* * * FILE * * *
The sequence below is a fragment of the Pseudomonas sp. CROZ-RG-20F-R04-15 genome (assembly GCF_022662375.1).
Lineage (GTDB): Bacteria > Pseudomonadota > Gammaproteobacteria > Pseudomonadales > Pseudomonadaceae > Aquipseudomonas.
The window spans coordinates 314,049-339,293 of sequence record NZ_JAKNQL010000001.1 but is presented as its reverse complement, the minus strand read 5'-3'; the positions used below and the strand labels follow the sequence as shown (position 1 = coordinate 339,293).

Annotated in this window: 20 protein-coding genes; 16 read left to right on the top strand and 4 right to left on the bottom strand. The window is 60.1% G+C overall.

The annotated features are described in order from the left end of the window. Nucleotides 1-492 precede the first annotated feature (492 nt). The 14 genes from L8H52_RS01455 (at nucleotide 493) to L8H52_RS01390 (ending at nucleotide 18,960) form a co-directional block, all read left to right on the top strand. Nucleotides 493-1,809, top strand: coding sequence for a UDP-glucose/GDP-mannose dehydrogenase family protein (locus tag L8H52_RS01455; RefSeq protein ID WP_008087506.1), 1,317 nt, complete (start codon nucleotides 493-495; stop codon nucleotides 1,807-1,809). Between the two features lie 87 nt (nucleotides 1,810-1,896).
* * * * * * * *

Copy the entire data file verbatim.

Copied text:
The sequence below is a fragment of the Pseudomonas sp. CROZ-RG-20F-R04-15 genome (assembly GCF_022662375.1).
Lineage (GTDB): Bacteria > Pseudomonadota > Gammaproteobacteria > Pseudomonadales > Pseudomonadaceae > Aquipseudomonas.
The window spans coordinates 314,049-339,293 of sequence record NZ_JAKNQL010000001.1 but is presented as its reverse complement, the minus strand read 5'-3'; the positions used below and the strand labels follow the sequence as shown (position 1 = coordinate 339,293).

Annotated in this window: 20 protein-coding genes; 16 read left to right on the top strand and 4 right to left on the bottom strand. The window is 60.1% G+C overall.

The annotated features are described in order from the left end of the window. Nucleotides 1-492 precede the first annotated feature (492 nt). The 14 genes from L8H52_RS01455 (at nucleotide 493) to L8H52_RS01390 (ending at nucleotide 18,960) form a co-directional block, all read left to right on the top strand. Nucleotides 493-1,809, top strand: coding sequence for a UDP-glucose/GDP-mannose dehydrogenase family protein (locus tag L8H52_RS01455; RefSeq protein ID WP_008087506.1), 1,317 nt, complete (start codon nucleotides 493-495; stop codon nucleotides 1,807-1,809). Between the two features lie 87 nt (nucleotides 1,810-1,896).